Brady House, SS, Winder-Barrow H.S. (Ga.)
One of the youngest players in the draft, House just turned 18 on June 4. He’s in the mix to go top five, as his potential will be too much to pass up. House was the top high school prospect entering last summer before struggling at the plate. At 6-foot-3, 210 pounds, House already looks like a major league shortstop.
Jackson Jobe, RHP, Heritage Hall H.S. (Okla.)
The highest-rated high school pitching prospect, Jobe has reached 99 mph on his fastball this year while also throwing a wipeout slider. Jobe is also shortstop with solid bat speed and projects as an average hitter, whether it be as a DH or pitcher in a National League park.
Khalil Watson, SS, Wake Forest H.S. (N.C.)
Watson marks the fourth high school shortstop on this list, and he’s perhaps the most unique. At just 5-foot-9 and 178 pounds, Watson could end up as a second baseman in the bigs. He often aims for power over contact, an approach that might need tweaking as he begins facing better pitching.
Sal Frelick, OF, Boston College
Frelick is an outfielder known for his contact and speed on the basepaths. The 5-foot-9 BC product has average power, but he hit .367 with 18 stolen bases in 39 games as a freshman in 2019. He can play any spot in the outfield, playing mainly in center in 2021.
Sam Bachman, RHP, Miami (Ohio)
Bachman’s fastball sits at 94-97 mph and often hits 101 on the radar gun. His slider also grades highly, sitting in the mid-80s. The issue for Bachman to this point has been walks (4.1 per nine innings from 2019-20), but his stuff is undeniably nasty.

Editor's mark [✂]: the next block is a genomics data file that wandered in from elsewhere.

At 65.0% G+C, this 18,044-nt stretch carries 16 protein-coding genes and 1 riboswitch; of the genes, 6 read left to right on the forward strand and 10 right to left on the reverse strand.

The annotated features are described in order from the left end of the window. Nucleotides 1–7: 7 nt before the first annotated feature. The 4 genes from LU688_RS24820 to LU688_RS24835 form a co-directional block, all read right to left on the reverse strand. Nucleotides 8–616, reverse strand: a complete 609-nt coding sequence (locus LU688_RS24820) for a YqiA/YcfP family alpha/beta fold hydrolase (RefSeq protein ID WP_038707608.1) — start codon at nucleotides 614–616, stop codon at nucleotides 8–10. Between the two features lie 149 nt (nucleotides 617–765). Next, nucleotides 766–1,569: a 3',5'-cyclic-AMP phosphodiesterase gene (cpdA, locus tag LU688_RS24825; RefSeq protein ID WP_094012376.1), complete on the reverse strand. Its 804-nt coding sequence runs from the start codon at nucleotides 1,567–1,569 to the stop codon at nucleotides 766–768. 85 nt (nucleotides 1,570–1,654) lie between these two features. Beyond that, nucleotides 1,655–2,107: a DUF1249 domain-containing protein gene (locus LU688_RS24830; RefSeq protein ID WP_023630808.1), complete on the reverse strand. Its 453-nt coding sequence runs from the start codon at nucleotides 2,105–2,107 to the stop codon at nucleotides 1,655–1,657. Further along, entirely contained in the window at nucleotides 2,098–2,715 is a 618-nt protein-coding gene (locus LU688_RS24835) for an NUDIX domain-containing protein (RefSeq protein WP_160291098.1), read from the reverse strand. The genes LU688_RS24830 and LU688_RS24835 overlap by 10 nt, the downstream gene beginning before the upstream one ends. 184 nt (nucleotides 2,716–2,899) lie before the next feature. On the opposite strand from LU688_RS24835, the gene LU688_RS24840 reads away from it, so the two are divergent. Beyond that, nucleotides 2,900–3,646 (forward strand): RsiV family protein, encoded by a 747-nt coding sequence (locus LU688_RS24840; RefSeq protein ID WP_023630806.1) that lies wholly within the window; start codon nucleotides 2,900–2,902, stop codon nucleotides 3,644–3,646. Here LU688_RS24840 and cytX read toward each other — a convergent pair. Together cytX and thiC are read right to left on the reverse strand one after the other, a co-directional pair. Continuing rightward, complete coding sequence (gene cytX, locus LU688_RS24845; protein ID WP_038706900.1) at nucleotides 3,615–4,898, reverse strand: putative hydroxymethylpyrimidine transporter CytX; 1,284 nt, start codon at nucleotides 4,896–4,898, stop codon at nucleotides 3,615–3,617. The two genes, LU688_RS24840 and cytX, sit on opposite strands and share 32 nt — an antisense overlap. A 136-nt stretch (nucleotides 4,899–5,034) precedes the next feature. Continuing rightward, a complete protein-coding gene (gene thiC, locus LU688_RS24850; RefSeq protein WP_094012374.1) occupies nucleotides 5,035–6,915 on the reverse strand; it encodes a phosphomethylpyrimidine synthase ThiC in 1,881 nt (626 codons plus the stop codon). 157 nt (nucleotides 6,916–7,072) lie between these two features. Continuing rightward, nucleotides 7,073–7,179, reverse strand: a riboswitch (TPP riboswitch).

What are the 2021 MLB mock drafts saying?
The 2021 draft is unique in that there isn’t a consensus No. 1 pick. Across the board there’s been no real consistency in the rankings of prospects. Here’s a look at what some draft experts are projecting for July’s draft:
Keith Law of The Athletic has Louisville’s Henry Davis being selected first overall, but he acknowledged that any number of players could be taken by the Pirates in that spot:
“Still wide open here -- Davis, Marcelo Mayer, Jordan Lawlar, and, with decreased likelihood right now, Jack Leiter and Kumar Rocker,” Law wrote. “That’s the rough order of probability of those five names for pick 1-1 right now.”
Jonathan Mayo of MLB.com slotted Marcelo Mayer at No. 1 overall in his recent mock draft. Once again, Mayo expressed uncertainty with where the Pirates might go:
“This makes three weeks in a row we’ve had Mayer here, with the certainty of his bat standing out above Jordan Lawlar, with the possibility of Henry Davis here a real thing.”
Kiley McDaniel of ESPN ranked Jordan Lawlar as his top overall prospect, with Mayer, Leiter and Davis just below Lawlar. Here’s what he wrote about Lawlar:
“He has some traditional first overall characteristics, with plus speed, a plus arm, an above-average glove at shortstop, bat speed that is above average to plus and raw power, along with a developed frame that has quickness, and a summer wood bat offensive performance that matches the tools. He had a slow start with strikeout concerns this spring, then finished strong, so you could conservatively say he has five tools (hit, power, speed, glove, arm) that are 55 or better on the 20-80 scouting scale, where 50 is major league average.”